I am not necessarily suggesting that I believe this to be the case at RMC today. Fundamentally, I would imagine that the cadets of 2018 are much the same as their predecessors of any era in the College’s history: they are intelligent and motivated young people who come to RMC prepared to take on a significant challenge, and seeking to improve themselves in life. Many if not most are perfectly willing to abide by rules that are sensible and reasonable, and have no desire to deliberately go looking for trouble. But when a situation arise where even a small minority begin to flagrantly defy the authority of the chain of command, that tells me we have a problem. And it also strongly suggests that it is a problem that can only be solved with the right kind of leadership.

Past experience shows that even in a deeply troubled organization, effective and inspiring leadership can make a huge impact in terms of setting things right. Consider the case of Colonel David Hackworth and the 4/39 infantry battalion in Vietnam, whose story is told in Hackworth’s 2002 book Steel My Soldiers’ Hearts. When Hackworth took command of the 4/39th in 1969, it was a disaster – a demoralized, poorly led unit that was fraught with disciplinary problems and widely considered to be the U.S. Army’s worst fighting battalion.

Hackworth, who had previously been highly decorated in both Korean and Vietnam, quickly set to work turning things around. He started by making small and seemingly insignificant changes, such as ordering his soldiers to reverse their helmet covers to conceal the graffiti that many of the men had scrawled on them. Hence, the 4/39th became the only battalion in the U.S. Army whose helmets were brown – the colour of helmet cover inner linings- as opposed to the standard camouflage green.

Initially, Hackworth’s insistence on tightening up standards did make him popular, and for a while, he reportedly had a price on his head. But over time, as Hackworth demonstrated fair and steady leadership as well as his own personal courage under fire, attitudes began to change, and along with them, the battalion’s effectiveness saw a dramatic improvement. The eventual result is that by the time Hackworth’s tour as their commander ended, the brown-hatted soldiers of the 4/39th were well-known – and with good reason, widely feared – by their North Vietnamese adversaries.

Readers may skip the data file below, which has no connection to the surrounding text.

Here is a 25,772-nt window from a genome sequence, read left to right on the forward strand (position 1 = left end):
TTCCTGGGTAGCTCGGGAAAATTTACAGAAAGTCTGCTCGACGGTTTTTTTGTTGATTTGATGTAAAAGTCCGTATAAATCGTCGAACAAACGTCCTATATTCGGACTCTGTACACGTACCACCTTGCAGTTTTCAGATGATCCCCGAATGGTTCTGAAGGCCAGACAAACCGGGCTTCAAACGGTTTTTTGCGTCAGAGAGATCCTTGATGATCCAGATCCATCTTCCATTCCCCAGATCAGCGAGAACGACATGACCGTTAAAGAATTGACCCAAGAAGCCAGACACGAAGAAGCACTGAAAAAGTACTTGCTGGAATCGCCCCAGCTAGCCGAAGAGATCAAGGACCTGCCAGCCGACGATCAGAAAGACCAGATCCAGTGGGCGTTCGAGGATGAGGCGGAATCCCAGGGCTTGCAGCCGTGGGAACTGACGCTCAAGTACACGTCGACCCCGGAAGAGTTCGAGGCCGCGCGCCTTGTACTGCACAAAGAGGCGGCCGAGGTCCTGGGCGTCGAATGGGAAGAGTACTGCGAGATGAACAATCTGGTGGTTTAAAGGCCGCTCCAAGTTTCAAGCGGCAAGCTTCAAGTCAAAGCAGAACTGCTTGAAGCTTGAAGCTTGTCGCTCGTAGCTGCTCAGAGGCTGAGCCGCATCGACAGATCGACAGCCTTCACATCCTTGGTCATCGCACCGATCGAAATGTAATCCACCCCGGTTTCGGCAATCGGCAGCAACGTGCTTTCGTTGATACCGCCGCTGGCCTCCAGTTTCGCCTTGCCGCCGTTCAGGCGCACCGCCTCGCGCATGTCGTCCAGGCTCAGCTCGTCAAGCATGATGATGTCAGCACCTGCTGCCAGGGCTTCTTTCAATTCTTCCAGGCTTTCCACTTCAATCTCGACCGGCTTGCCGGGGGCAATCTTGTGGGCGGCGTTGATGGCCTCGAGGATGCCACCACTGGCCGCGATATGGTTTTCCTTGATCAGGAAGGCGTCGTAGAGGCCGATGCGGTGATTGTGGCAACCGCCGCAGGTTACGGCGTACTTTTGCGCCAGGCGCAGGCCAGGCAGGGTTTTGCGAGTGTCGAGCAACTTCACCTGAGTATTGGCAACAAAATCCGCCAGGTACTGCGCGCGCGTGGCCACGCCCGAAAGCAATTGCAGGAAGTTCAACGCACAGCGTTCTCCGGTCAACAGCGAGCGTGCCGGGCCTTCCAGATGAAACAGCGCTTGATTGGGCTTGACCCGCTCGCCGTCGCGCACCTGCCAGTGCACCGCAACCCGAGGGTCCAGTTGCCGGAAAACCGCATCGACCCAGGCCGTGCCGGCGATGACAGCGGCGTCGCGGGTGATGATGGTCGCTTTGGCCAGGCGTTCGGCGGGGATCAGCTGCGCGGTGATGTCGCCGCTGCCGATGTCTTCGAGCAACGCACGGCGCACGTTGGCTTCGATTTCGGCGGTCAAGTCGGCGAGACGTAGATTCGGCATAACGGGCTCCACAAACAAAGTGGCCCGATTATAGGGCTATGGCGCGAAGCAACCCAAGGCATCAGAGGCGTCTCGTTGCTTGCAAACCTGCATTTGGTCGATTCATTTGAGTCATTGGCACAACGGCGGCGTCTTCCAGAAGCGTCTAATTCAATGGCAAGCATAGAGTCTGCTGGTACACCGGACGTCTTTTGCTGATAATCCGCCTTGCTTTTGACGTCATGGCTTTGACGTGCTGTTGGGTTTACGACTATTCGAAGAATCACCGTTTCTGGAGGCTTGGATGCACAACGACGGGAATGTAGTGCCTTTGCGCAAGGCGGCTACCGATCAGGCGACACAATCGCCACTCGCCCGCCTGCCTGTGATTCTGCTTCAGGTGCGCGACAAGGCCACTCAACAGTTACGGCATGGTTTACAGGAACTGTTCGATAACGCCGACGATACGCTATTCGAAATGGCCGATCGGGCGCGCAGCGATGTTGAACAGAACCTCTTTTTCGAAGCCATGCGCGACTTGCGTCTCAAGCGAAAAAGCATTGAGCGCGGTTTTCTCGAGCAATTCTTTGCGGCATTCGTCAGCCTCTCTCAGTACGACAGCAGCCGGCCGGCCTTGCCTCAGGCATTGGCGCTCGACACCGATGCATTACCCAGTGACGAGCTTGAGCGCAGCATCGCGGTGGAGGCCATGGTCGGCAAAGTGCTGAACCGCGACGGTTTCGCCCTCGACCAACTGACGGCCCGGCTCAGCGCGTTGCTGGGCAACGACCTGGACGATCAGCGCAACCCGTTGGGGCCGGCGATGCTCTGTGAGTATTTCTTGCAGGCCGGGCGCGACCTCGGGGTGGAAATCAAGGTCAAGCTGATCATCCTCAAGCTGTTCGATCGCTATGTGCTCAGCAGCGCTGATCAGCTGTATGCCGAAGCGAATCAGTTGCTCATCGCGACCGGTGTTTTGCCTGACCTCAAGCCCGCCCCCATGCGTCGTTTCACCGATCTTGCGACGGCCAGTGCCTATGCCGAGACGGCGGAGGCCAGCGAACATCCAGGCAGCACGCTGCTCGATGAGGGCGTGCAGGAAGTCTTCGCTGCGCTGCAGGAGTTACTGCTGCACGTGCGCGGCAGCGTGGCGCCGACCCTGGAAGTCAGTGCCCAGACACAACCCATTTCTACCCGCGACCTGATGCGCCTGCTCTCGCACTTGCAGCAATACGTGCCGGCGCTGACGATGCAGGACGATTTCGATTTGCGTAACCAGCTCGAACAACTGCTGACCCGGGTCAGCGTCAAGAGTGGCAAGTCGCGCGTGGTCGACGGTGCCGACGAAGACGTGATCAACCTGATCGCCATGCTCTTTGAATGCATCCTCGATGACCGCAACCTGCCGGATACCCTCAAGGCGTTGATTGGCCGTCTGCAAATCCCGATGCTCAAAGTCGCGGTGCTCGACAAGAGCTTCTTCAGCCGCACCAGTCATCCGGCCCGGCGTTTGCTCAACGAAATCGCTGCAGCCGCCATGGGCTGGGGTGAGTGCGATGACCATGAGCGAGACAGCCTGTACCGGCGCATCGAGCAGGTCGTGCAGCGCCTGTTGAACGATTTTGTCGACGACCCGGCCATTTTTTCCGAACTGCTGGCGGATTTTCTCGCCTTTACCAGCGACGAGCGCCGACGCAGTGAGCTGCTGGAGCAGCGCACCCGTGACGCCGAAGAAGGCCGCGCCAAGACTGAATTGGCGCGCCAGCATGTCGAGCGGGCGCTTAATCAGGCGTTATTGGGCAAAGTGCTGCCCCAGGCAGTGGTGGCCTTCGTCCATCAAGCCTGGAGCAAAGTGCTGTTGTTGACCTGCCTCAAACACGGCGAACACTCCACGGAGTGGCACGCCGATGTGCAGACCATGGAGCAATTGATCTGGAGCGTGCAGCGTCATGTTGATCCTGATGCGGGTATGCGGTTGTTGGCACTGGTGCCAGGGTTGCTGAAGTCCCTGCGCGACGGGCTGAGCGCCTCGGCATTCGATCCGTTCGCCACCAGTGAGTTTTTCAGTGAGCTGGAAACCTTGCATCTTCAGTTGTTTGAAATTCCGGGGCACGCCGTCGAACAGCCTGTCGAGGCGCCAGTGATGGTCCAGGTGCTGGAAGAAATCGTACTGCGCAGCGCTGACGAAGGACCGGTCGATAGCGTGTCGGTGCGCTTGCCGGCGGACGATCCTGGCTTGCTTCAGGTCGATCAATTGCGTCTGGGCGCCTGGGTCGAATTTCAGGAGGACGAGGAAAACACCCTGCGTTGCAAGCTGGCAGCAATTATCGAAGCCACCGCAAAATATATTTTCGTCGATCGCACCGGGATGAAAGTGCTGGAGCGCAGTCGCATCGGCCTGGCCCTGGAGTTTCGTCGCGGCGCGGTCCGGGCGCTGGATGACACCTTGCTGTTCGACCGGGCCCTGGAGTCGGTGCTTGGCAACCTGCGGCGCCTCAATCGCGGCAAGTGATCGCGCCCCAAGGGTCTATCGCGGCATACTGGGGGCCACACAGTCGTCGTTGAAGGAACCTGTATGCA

Another similar example is the experiences of 2nd Infantry Division in South Korea under the command of General Hank Emerson in the early 1970’s, discussed at some length in General Colin Powell’s memoir My American Journey. In the difficult years following the Vietnam War, when the U.S Army was making the transition to an all-volunteer force and military service was deeply unpopular, Emerson’s division was a textbook example of a dysfunctional organization. Manned largely with soldiers drawn from the bottom rungs of society, and charged with a primary mission of sitting around waiting for a possible but unlikely attack by the North Koreans, it was no surprise to anyone that the division was a fermenting hotbed of trouble.

It was in this environment, that Powell, then a battalion commander, witnessed an astonishing transformation under Emerson, whose mantra was that “If we don’t do our jobs right, soldiers will not win.” To promote camaraderie and ease racial tensions, Emerson ordered the troops to watch Brian’s Song, popular 1970’s movie about the first interracial roommates in the NFL. To prepare the soldiers to more effectively fight the North Koreans, he was an advocate of “reverse cycle” training, wherein soldiers trained throughout the night and rested mainly during daylight hours. Finally, to improve their chances at finding eventual civilian employment, Emerson organized programs to help the many soldiers who were high school dropouts to earn their General Equivalency Diploma qualifications.

The end results of these efforts were impressive. As one example, Powell notes in his book that as a direct result of the initiatives Emerson put in place, morale soared and his battalion was successful in qualifying more men for the Expert Infantryman Badge than almost any other in the Army. The remarkable transformation that had taken place was the result of Emerson’s passionate and practical leadership to which the soldiers readily responded; punishment had nothing to do with it.

So what’s the bottom line here ? I’d suggest that maybe “Jeansgate” is about a lot more than just blue jeans – or for that matter, about obedience of lawful orders. Maybe we have a problem that will not – that cannot – be solved simply by imposing the kind of collective punishment that took place last month. Maybe the time has come to do something about the leadership at the College. Maybe what Jeansgate really tells us is that RMC and the cadets that it is in business to train are in desperate need of the kind of leadership that would be provided by a David Hackworth or a Hank Emerson.